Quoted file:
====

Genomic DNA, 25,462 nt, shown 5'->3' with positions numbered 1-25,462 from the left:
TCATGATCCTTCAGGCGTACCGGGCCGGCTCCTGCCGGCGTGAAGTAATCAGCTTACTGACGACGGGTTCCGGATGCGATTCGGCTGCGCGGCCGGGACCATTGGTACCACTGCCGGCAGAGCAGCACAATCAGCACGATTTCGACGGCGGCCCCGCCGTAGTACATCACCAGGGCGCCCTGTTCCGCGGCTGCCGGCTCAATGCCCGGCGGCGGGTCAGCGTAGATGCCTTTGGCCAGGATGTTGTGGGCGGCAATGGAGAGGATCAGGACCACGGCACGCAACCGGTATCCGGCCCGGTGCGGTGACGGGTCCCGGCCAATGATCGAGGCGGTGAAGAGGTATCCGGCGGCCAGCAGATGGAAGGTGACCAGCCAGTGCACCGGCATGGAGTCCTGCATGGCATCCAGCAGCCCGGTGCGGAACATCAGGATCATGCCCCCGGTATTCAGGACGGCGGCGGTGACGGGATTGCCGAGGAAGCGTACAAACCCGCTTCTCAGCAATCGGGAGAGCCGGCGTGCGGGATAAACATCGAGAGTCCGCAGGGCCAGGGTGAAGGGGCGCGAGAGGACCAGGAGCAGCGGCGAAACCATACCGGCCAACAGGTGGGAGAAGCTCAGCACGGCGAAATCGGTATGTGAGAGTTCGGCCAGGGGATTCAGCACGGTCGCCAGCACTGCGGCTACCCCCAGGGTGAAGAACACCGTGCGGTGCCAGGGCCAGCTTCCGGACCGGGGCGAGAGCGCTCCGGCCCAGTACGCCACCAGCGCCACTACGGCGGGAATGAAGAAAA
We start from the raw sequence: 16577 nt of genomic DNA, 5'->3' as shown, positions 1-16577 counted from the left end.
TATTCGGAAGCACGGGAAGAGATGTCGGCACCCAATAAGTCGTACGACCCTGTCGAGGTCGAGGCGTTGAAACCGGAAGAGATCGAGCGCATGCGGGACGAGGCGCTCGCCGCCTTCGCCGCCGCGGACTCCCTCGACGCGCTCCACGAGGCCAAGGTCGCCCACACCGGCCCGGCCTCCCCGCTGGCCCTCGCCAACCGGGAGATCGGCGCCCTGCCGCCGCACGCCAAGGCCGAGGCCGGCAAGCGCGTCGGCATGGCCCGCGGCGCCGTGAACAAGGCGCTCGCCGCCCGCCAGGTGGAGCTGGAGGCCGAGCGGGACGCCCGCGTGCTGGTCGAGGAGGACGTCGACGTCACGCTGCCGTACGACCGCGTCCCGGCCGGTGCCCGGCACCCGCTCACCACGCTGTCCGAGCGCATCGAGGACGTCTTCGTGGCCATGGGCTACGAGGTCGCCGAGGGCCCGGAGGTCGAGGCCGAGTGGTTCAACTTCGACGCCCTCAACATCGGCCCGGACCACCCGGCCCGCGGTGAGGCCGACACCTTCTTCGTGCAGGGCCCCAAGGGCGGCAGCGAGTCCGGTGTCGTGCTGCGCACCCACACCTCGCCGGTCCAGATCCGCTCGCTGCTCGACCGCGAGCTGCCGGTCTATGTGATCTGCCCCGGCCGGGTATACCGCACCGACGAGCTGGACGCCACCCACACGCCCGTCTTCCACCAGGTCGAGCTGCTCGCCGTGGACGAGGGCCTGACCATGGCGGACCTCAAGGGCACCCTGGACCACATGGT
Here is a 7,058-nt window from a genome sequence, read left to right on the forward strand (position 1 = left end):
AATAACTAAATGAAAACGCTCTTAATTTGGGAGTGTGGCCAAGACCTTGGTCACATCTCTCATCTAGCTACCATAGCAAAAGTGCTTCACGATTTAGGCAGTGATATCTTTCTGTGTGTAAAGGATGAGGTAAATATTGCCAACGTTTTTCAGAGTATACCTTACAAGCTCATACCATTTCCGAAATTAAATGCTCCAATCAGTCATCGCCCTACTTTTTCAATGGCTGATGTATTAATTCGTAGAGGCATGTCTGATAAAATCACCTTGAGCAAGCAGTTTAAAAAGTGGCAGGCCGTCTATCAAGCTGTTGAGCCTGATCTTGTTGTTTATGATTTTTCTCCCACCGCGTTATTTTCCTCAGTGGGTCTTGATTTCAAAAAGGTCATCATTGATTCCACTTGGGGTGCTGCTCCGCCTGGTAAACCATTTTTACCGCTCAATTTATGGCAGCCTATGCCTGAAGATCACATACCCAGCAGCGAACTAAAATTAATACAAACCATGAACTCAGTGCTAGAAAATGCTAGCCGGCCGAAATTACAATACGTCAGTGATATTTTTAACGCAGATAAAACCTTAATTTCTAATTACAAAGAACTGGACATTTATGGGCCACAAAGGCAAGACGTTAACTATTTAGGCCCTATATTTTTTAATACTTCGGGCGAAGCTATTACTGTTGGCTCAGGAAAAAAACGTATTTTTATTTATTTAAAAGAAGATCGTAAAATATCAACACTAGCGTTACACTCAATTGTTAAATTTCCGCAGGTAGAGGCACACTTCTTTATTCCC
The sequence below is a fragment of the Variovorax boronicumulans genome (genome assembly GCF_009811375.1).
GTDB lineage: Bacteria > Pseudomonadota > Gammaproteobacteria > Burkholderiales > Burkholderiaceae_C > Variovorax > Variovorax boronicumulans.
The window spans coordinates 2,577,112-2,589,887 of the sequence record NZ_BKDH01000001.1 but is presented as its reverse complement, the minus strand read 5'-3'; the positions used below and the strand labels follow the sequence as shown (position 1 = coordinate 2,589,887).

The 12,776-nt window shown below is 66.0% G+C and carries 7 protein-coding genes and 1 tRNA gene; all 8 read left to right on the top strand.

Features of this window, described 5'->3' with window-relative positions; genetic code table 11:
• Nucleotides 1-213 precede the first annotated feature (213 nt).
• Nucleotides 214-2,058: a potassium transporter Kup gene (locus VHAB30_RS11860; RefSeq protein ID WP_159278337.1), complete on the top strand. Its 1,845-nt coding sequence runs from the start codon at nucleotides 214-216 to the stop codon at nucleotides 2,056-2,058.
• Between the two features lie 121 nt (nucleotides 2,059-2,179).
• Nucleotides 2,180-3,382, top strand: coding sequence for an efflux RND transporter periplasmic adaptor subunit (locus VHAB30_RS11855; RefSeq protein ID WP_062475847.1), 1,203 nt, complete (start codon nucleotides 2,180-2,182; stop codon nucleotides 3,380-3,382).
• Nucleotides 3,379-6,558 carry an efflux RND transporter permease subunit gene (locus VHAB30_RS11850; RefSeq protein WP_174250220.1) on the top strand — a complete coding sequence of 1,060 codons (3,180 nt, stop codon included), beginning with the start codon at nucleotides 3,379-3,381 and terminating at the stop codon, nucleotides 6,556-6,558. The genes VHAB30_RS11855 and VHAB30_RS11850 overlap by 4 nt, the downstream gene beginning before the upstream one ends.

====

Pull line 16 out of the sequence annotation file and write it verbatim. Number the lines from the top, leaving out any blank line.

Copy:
• Nucleotides 3,379-6,558 carry an efflux RND transporter permease subunit gene (locus VHAB30_RS11850; RefSeq protein WP_174250220.1) on the top strand — a complete coding sequence of 1,060 codons (3,180 nt, stop codon included), beginning with the start codon at nucleotides 3,379-3,381 and terminating at the stop codon, nucleotides 6,556-6,558. The genes VHAB30_RS11855 and VHAB30_RS11850 overlap by 4 nt, the downstream gene beginning before the upstream one ends.